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Part 1: Bridge The Gap From Construction To Efficient Operations
By Jamie Qualk
January 2013 -
Green Article Use Policy
Between the end of a facility's construction and the beginning of its operations, there's a substantial transition period where most, if not all, of the professionals who designed, installed and verified the initial conditions of the building cease to be involved. A new team of people begins to run the building, taking on the phase with far greater costs and environmental impacts. This shift in personnel presents one of the greatest risks to a building's ability to bridge the gap from construction to efficient operations.
Additionally, buildings naturally trend toward "performance decay," a phenomenon responsible for as much as 30 percent in efficiency loss in the first four years of operation, according to an article in the August 2009 issue ASHRAE Journal titled "Sustaining Our Future by Rebuilding Our Past" by former ASHRAE president Gordon Holness. Performance decay refers to the inherent continuous degradation of any mechanical or other complex system. For many buildings, performance decay is what usually happens — but it doesn't have to happen. This ongoing decline from the highest "potential efficiency" possible in a facility has many sources and can vary from one facility to the next. (See "Roots of Performance Decay" below.)
Very few building owners take steps to prepare for the construction/operation gap and performance decay. There are steps that can be taken, and they can be summed up in two words: ongoing commissioning.
Today, many new buildings follow a decades-old approach to the design and construction process, the contractual agreements the teams are under, and the protocols of communication between team members. Most importantly, the typical roles represented at the table haven't changed in a very long time, although buildings have become far more technologically complex and are delivered in less relative time for ever-decreasing fees.
The process of creating a new building typically follows the linear path of planning, design, construction, turnover and operations.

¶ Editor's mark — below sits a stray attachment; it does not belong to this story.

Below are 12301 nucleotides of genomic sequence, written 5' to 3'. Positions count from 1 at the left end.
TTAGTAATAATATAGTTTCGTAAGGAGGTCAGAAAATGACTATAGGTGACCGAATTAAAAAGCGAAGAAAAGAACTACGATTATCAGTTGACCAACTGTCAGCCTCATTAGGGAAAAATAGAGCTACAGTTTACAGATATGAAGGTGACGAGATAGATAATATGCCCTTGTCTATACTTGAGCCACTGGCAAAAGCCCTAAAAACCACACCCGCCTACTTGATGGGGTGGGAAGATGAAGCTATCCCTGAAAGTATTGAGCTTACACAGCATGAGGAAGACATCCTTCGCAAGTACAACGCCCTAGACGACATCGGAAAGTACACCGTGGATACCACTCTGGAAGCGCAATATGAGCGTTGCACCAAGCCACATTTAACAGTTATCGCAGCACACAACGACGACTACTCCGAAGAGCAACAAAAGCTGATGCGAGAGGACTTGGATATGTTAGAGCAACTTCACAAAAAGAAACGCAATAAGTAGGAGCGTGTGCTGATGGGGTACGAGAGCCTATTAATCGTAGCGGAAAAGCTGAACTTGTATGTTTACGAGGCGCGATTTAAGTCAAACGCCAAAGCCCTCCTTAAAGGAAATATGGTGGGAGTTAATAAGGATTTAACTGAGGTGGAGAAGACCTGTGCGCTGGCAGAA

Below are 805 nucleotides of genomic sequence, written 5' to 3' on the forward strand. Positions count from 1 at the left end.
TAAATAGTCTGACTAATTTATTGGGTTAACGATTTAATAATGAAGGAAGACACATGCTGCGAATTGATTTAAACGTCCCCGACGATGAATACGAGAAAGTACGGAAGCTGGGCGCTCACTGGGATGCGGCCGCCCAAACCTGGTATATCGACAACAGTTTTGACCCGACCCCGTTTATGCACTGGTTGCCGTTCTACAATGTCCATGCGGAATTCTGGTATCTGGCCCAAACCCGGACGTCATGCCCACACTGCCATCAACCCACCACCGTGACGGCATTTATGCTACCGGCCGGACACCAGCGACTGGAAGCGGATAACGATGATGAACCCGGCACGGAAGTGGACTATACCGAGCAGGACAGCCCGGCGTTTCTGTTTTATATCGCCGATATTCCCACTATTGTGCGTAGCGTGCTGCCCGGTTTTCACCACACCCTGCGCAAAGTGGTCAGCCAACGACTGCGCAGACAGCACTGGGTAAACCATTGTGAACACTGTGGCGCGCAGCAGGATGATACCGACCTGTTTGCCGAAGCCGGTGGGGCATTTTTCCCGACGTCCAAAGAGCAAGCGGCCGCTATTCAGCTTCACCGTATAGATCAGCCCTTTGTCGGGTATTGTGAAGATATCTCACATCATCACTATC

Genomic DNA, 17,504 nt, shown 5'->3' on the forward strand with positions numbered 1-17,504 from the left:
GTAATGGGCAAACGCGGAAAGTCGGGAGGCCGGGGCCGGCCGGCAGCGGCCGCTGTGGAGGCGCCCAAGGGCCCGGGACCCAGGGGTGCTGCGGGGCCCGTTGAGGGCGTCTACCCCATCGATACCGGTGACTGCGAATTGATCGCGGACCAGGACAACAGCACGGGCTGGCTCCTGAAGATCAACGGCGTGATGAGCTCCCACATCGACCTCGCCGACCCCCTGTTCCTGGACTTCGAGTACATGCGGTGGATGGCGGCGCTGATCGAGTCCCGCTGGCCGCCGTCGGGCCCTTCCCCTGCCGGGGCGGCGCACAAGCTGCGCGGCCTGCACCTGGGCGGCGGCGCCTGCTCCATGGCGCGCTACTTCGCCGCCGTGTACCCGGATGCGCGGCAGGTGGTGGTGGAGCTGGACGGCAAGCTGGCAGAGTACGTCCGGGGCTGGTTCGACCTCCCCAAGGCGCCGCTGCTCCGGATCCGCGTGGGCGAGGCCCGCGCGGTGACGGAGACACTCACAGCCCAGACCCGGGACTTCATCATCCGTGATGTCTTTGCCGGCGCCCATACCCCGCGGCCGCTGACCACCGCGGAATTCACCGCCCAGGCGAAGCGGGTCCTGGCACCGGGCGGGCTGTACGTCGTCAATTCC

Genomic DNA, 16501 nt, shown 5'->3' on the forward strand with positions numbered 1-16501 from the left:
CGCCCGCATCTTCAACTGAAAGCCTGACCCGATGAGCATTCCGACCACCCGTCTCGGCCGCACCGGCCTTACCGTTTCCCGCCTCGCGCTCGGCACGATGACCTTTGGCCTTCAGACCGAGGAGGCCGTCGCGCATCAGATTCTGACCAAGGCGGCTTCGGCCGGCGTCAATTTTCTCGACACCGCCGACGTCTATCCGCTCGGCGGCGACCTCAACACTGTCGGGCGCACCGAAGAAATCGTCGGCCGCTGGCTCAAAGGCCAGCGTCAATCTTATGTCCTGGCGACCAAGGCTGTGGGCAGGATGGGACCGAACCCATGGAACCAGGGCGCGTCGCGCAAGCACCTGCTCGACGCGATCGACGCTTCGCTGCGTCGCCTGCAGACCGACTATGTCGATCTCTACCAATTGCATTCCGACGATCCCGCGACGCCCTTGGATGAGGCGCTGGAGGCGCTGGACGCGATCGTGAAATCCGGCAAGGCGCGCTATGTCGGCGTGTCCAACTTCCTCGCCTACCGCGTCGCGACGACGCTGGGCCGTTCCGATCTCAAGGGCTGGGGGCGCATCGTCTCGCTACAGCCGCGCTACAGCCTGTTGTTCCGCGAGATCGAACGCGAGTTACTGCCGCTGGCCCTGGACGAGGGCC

In this model, we find that, during the earliest and most critical phases of planning and design, not all members of the ideal team are present. Of particular note, rarely is the facility manager present during design discussions. The person expected to manage an operations and maintenance staff and effectively uphold the performance of a building should clearly have input during the design phase, and yet rarely is this person consulted until much later in the process.
Another weakness in the traditional model is that it is common for design roles to remain segregated and communication minimal with all parties rushing to be "done" in order to preserve profit. Everyone involved up to construction completion essentially leaves, turning over the facility to an entirely new group of professionals. Even assuming the building is in top shape upon delivery, the new staff lacks the "back story" of why systems were designed the way they were and why settings were set the way they were, and without this knowledge, the operations and facility management staff can't possibly be expected to achieve the performance set forth in design.
Ultimately there is no "set it and forget it" button on building systems. Even if the building team successfully bridges a building to its operations phase, building systems are complex, interdependent, and subject to changing occupant needs and at times operator error. Regardless of the building's potential success on day one, a program of persistence must be employed in order to manage what amounts to a continually changing playing field due to performance decay and the changing needs or uses of facilities. A comprehensive, ongoing commissioning program is the only way to preserve energy efficiency and facility performance without a primary focus on retrofits, upgrades, or replacements. Some may ask about the effectiveness of benchmarking, energy audits and retro-commissioning in improving the operational efficiency of buildings. These are great tactics, but on their own they lack any payback at all or are largely onetime events that ignore performance decay. That's why the best solution is a strategic ongoing commissioning plan. (See "Three Steps to an Ongoing Commissioning Plan.")
1. Preventive maintenance related
2. Building automation related
Some of these can have significant cost-related impacts on a building over the course of its useful life, especially when the issues persist for years, continually impacting overall performance. But the truth is far worse: It is not uncommon for buildings to experience each and every one of the issues listed above, compounding the reductions in efficiency while increasing operational budgets. This is why Texas A&M University's case studies document that typical savings from Continuous Commissioning® range from 8 to 40 percent, averaging 22 percent.
— Jamie Qualk
Green Building Report
Part 2: Tie Design and Construction Teams To Building Performance
Part 3: LEED Certification Aims To Be Constantly Evolving